It's a particular smell, horse. The sweat of the horse, and your sweat. The saddle leather, the horse's mane, the hooves when you pick out the packed dirt and hay. The dust from a horse ring is so very fine as it hangs in the air and settles in the lines of your knuckles, the seams of your jeans.  The carrots in your pocket for the end of it, when you've walked the horse and rubbed him down. You become aware of balance as a Thing, a cantilever of toes, knees, hips, shoulders. You hold the reins in your hands gently, as though they're raw eggs that you might crack. You pay attention to the breathing animal beneath you, ears flicking just ahead of your gaze, head bobbing with the steps. The horse, those lesson horses, they know what you should be doing. You learn from them, and from the teacher, standing down there in the dirt watching you and calling out directions.

My fiancé even went to far as to tell me, in college, that he would buy me a horse if I never got a motorcycle. He's never bought me a horse, per se, but Elka is pretty close. I've heard that a lot of Doberman people are horse people, in fact. She's big, she possesses that sort of equine grace and gallop, and sure stomps on us pretty frequently (more than horses ever did, in fact). I know so much better, now, how to listen. How to read shifts of muscle, stiffness of lines. If I ever make it back to horses, I can only hope that even as an adult novice, I'm more perceptive than I was as a teenager, easier on mouths, less stiff of back.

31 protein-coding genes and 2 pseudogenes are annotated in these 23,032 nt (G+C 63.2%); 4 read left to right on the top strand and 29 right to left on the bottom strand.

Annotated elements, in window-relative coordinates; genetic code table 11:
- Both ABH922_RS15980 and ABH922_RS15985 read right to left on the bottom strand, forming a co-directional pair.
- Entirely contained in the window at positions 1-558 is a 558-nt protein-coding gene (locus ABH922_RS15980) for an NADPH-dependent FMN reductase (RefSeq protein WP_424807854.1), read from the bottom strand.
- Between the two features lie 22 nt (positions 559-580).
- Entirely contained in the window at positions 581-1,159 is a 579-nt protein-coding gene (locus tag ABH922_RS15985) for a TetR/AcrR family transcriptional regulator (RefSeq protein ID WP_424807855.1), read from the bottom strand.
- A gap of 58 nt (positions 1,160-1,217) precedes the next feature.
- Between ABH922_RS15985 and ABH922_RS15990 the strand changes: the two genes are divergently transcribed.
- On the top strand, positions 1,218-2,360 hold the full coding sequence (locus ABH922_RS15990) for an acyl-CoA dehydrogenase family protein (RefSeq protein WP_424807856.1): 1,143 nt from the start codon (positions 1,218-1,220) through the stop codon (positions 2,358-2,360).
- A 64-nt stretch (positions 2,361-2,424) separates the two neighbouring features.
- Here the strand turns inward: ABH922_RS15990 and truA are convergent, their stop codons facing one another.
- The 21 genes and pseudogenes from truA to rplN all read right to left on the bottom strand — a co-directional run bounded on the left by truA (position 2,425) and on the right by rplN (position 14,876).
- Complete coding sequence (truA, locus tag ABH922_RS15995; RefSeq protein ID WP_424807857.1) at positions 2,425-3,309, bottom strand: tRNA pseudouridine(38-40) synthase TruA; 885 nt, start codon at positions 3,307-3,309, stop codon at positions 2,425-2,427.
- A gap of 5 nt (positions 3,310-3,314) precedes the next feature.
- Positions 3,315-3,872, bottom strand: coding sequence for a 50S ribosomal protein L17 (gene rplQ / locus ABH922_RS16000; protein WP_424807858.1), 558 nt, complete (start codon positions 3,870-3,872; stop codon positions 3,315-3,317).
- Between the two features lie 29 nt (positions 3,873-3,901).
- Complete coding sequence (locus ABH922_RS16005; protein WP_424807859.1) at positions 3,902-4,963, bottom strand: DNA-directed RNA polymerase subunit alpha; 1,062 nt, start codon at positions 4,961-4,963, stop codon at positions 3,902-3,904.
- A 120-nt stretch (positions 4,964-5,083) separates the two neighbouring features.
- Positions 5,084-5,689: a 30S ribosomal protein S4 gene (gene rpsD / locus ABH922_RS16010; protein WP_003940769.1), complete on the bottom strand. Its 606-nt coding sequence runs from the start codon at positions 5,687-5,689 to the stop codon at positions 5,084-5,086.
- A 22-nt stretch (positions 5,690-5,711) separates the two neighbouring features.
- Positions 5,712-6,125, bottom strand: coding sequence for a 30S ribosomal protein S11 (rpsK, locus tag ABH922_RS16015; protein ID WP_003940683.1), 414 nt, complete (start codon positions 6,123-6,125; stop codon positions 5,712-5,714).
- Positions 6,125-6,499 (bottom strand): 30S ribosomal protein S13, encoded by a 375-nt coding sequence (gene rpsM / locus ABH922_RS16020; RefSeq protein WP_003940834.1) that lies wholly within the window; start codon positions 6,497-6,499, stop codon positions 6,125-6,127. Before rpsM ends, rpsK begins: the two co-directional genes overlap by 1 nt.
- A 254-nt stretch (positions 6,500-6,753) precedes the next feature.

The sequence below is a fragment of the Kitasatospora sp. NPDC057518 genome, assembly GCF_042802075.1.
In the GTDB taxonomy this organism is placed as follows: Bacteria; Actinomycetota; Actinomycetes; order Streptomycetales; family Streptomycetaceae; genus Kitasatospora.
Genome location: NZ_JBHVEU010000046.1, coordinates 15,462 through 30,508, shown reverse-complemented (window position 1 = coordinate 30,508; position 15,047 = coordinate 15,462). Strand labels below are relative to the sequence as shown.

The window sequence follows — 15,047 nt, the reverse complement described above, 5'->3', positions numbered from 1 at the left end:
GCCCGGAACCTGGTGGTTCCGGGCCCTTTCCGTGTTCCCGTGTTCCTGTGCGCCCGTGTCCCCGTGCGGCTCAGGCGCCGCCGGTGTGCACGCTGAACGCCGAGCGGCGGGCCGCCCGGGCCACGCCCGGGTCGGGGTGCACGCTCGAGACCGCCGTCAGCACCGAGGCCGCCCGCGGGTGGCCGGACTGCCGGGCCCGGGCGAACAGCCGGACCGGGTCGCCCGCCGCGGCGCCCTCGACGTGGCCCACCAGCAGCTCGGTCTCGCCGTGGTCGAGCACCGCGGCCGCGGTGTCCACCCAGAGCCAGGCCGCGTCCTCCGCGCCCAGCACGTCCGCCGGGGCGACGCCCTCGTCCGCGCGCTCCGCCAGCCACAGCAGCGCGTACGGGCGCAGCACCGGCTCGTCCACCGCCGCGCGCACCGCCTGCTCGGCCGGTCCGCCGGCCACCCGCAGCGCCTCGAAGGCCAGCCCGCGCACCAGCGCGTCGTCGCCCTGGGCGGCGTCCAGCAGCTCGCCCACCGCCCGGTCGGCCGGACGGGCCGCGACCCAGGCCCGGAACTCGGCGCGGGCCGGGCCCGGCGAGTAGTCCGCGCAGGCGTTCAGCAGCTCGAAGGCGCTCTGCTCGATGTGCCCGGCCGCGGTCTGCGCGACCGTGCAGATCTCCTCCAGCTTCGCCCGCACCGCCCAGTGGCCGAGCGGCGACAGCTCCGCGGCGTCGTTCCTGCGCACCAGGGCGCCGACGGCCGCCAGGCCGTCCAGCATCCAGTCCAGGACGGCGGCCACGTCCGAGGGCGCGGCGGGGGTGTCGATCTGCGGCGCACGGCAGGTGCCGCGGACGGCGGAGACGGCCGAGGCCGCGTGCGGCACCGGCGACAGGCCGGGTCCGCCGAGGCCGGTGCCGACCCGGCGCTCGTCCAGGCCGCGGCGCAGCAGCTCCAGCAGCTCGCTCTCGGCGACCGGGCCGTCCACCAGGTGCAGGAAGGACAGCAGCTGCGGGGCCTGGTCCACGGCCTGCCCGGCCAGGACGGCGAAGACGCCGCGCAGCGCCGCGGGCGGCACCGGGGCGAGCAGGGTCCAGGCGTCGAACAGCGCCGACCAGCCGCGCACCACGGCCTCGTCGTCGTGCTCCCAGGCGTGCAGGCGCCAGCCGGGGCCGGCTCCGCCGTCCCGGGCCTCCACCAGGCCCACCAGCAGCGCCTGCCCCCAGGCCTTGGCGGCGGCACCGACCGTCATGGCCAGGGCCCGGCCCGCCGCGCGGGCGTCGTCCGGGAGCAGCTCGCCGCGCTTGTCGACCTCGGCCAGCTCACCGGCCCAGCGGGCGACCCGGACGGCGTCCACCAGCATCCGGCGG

The memories are so very vivid for me even now. Certain smells bring me back to a riding ring, or the summer sky a certain particular shade. We've all got memories like this, locked away in the recesses, to be brought back by a smell, or taste, or texture. These are the goldmines that we writers loot when we have the chance, because to make things that much more real is to make your story that much more alive.

Zenyatta is the horse to listen about here: Watch how she comes from dead last to second. Her jockey erred gravely at the beginning and she still almost won.

Friday, May 3, 2013

When Seahorses Attack

Me: Why would you cry at your wedding? Maybe I am a sociopath.

Me: Nobody puts Debra in the corner. Okay, now we have to sing Time of Your Life. From Dirty Dancing, not Green Day. What a different movie that would have been! Where would you even do the lift in that?
Coworker: Nope, I'm done.

Patron: I used to drive for two people, but they've since died.
Me: Yes, that happens. *After she's gone, I turn from the desk to see both my coworkers, red-faced to keep from cracking up.* What?
Coworker: She's all "Those people died" and you're like "Yeah, they do that."

Fiancé *making a character on Dragon's Dogma*: Can I get bushier eyebrows on this? I want like, caterpillars having sex.
Housemate: They don't put that in games anymore.

Overheard from the porch party across the street: "I'm a PUREBRED, man, I can't break the bloodline!"